In this page you'll find a technical test. Please refer here for an introduction, details
and testing method.
- standard: from 200 to 3200 ISO with 1/3 EV steps
- extended: 100 and 6400 ISO
Gain. The measured gains does not follow accurately the power law. This may be connected to the difficulty of measuring the gain with the noise reduction applied to raw files by Nikon.
- Unity gain at 1298 ISO
- Read noise. Read noise seems to remain nearly constant from 100 to 1600 ISO.
At 3200 and 6400 ISO the read noise decreases noriceably, nearly half of
the previous valuse: this is due to the "High ISO NR" that is applied
to raw data even if in camera the option is set to zero. This behaviour
is very bad and is admitted by Nikon as can be read in the manual (pag. 168, High ISO NR, Option Off, Noise reduction is only performed at sensitivities of Hi 0.3 and higher). In truth the manual forgot to declare that NR is performed also at 3200 ISO (as corrected in the manual of newer cameras).
However another kind of noise reduction is applied to all ISO: black
level clipping, i.e. no offset is applied on ADC readings, as should be
is good data acquisition, and as Canon performs. So it is impossible to
measure the true read noise and this explains why Nikon cameras appears
with less noise respect to competitors. To measure the read noise a more
complicate method has to be applied, as you can find here below. The
read noise is estimated from the interpolation of the gain curve. In the
graphs below, the red points (from interpolation) are the better
estimation of read noise and dynamic range.
As a final note: the behavior of Nikon of performing NR and black
clipping on NEF raw data is to be deprecated, because this do not allow
to access the raw data.
Consequences are: (1) no good measurement of noise can be performed and
so no comparison can be made with other brands; (2) NEF cannot be be
used for scientific work.
best results in low light circumstances, mainly use 1600 ISO. Avoid 3200 and 6400 ISO due to the heavy noise reduction.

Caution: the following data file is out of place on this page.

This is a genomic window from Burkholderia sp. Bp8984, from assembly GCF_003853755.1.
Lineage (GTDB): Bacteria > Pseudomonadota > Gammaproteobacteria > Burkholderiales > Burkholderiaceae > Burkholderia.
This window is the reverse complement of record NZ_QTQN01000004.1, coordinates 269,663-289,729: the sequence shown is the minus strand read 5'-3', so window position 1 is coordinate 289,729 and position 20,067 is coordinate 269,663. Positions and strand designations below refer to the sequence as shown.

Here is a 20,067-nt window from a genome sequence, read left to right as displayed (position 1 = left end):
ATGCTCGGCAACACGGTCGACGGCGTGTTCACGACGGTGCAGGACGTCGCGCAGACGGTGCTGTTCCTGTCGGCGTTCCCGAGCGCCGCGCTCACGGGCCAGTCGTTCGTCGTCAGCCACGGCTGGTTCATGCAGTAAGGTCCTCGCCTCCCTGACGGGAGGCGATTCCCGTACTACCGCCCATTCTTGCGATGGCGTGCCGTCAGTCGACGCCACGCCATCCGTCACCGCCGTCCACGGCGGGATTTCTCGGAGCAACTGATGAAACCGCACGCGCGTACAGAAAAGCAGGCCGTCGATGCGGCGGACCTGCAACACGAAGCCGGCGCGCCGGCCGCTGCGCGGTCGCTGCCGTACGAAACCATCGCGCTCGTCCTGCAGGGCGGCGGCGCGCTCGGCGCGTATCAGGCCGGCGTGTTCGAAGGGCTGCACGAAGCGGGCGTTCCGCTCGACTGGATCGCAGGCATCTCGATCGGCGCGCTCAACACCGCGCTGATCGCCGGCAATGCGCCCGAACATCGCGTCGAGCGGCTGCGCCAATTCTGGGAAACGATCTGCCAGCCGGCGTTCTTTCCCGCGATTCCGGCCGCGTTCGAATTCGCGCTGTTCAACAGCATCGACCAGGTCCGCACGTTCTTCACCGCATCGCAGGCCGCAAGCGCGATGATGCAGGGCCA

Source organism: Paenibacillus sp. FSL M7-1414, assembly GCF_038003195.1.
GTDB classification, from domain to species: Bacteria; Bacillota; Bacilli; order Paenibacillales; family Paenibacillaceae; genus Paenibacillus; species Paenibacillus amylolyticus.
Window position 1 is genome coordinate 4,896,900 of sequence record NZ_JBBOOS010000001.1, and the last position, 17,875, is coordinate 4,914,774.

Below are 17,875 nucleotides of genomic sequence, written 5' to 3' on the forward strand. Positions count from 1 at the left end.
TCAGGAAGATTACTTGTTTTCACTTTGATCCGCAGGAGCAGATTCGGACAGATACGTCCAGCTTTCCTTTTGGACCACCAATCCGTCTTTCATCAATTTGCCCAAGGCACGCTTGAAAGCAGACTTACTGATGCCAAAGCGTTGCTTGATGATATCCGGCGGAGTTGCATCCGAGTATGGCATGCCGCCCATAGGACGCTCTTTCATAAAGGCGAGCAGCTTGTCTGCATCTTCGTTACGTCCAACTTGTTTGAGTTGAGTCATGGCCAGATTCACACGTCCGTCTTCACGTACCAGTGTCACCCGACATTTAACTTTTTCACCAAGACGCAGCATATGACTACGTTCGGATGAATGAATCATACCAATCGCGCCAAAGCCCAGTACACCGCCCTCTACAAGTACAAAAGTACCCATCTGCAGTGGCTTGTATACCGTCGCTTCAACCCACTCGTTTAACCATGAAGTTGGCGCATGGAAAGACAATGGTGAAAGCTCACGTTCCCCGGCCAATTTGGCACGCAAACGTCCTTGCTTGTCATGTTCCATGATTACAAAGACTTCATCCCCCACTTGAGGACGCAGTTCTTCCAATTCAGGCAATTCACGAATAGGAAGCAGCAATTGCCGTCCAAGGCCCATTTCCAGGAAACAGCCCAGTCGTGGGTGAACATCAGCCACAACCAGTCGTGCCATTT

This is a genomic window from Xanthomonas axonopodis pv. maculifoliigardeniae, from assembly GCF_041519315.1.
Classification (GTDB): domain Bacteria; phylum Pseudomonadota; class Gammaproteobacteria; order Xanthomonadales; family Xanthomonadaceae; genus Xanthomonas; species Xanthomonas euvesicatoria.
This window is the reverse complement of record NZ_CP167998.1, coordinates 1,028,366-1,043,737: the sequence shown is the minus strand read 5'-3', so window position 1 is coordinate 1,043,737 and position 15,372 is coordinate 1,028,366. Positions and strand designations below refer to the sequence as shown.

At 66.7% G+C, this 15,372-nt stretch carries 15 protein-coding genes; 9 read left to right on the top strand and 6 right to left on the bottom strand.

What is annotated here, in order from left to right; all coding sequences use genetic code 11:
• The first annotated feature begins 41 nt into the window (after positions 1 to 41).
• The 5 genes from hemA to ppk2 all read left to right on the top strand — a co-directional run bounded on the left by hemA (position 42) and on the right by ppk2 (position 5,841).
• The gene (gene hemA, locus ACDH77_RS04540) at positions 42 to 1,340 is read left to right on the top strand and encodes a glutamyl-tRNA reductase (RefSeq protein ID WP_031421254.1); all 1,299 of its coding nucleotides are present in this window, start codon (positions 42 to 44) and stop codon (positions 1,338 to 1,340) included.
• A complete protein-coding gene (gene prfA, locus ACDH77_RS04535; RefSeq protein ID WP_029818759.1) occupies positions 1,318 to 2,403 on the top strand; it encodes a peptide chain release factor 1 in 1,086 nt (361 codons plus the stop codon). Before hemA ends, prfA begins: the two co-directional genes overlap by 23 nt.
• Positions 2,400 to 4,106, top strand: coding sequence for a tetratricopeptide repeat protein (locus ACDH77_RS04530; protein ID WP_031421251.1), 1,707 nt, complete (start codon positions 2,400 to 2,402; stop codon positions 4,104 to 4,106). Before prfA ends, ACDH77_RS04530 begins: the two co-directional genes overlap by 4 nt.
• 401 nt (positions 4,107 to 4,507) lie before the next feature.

- Dynamic range. The dynamic
computed and reported both in the table and graph below. See above for
comments about the reliability of these measurements; the true values
can be significantly lower. The best dynamic range
is at 100 ISO, but also 200 has a similar dynamic
range. For best results on bright subjects, use 200 ISO or less.
- Linearity. Looking at the gain measurement plots, a highly non-linear behavior
is noted. However the linearity plots (not shown here) are linear. So
what is the reason? I suspect that Nikon firmware apply a stronger
denoise to bright tones, i.e. above ~15% of the dynamic range.
That's why I've measured the gain interpolating only in the lower part
of the gain measurement graphs. This is the first time I find a DSLR
with such a behavior (previously I've tested only Canons and a Pentax
camera). That's a shame that the NEF files does not contain true RAW
To distinguish between true and software interpolated sensitivities, the
best method is to look at the histogram of a nearly uniform image
(like a flat field). The result is shown in the figure below, and the
Gain and read noise
- RAW DATA IS 10 BIT and not 12 bit as the Nikon specifications state.
This is a very bad discovery, that was not known to the photographers;
only a very few and marginal posts can be found online googling for
this. If I would discover such a thing on a camera of mine, I would have returned the camera and asked for a pay back. :-(
- As a conclusion, none of the available sensitivities are found to be real. Very bad.